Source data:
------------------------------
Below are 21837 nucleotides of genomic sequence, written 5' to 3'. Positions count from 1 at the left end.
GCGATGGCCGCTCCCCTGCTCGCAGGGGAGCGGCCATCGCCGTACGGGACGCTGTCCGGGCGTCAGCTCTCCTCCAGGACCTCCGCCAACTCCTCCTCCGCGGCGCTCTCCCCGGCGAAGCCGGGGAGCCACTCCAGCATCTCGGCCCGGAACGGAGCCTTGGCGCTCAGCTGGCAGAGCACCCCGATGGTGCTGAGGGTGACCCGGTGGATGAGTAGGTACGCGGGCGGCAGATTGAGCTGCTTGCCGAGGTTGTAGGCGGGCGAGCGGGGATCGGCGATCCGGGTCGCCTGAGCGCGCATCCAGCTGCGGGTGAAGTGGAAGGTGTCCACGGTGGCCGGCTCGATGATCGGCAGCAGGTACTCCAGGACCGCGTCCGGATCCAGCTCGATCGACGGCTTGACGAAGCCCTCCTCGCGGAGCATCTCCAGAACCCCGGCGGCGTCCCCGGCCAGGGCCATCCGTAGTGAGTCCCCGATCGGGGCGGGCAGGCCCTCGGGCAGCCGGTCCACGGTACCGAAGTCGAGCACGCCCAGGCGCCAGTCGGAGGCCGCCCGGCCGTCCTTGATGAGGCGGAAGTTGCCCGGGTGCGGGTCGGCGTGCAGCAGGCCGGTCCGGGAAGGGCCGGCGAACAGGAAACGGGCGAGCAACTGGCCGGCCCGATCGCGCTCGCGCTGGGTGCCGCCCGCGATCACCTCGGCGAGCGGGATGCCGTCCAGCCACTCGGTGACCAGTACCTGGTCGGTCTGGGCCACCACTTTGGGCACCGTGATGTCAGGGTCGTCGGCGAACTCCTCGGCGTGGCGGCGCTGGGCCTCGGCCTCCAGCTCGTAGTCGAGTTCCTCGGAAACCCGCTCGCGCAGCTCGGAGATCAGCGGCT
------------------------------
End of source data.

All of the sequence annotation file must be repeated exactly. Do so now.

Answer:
Below are 21837 nucleotides of genomic sequence, written 5' to 3'. Positions count from 1 at the left end.
GCGATGGCCGCTCCCCTGCTCGCAGGGGAGCGGCCATCGCCGTACGGGACGCTGTCCGGGCGTCAGCTCTCCTCCAGGACCTCCGCCAACTCCTCCTCCGCGGCGCTCTCCCCGGCGAAGCCGGGGAGCCACTCCAGCATCTCGGCCCGGAACGGAGCCTTGGCGCTCAGCTGGCAGAGCACCCCGATGGTGCTGAGGGTGACCCGGTGGATGAGTAGGTACGCGGGCGGCAGATTGAGCTGCTTGCCGAGGTTGTAGGCGGGCGAGCGGGGATCGGCGATCCGGGTCGCCTGAGCGCGCATCCAGCTGCGGGTGAAGTGGAAGGTGTCCACGGTGGCCGGCTCGATGATCGGCAGCAGGTACTCCAGGACCGCGTCCGGATCCAGCTCGATCGACGGCTTGACGAAGCCCTCCTCGCGGAGCATCTCCAGAACCCCGGCGGCGTCCCCGGCCAGGGCCATCCGTAGTGAGTCCCCGATCGGGGCGGGCAGGCCCTCGGGCAGCCGGTCCACGGTACCGAAGTCGAGCACGCCCAGGCGCCAGTCGGAGGCCGCCCGGCCGTCCTTGATGAGGCGGAAGTTGCCCGGGTGCGGGTCGGCGTGCAGCAGGCCGGTCCGGGAAGGGCCGGCGAACAGGAAACGGGCGAGCAACTGGCCGGCCCGATCGCGCTCGCGCTGGGTGCCGCCCGCGATCACCTCGGCGAGCGGGATGCCGTCCAGCCACTCGGTGACCAGTACCTGGTCGGTCTGGGCCACCACTTTGGGCACCGTGATGTCAGGGTCGTCGGCGAACTCCTCGGCGTGGCGGCGCTGGGCCTCGGCCTCCAGCTCGTAGTCGAGTTCCTCGGAAACCCGCTCGCGCAGCTCGGAGATCAGCGGCT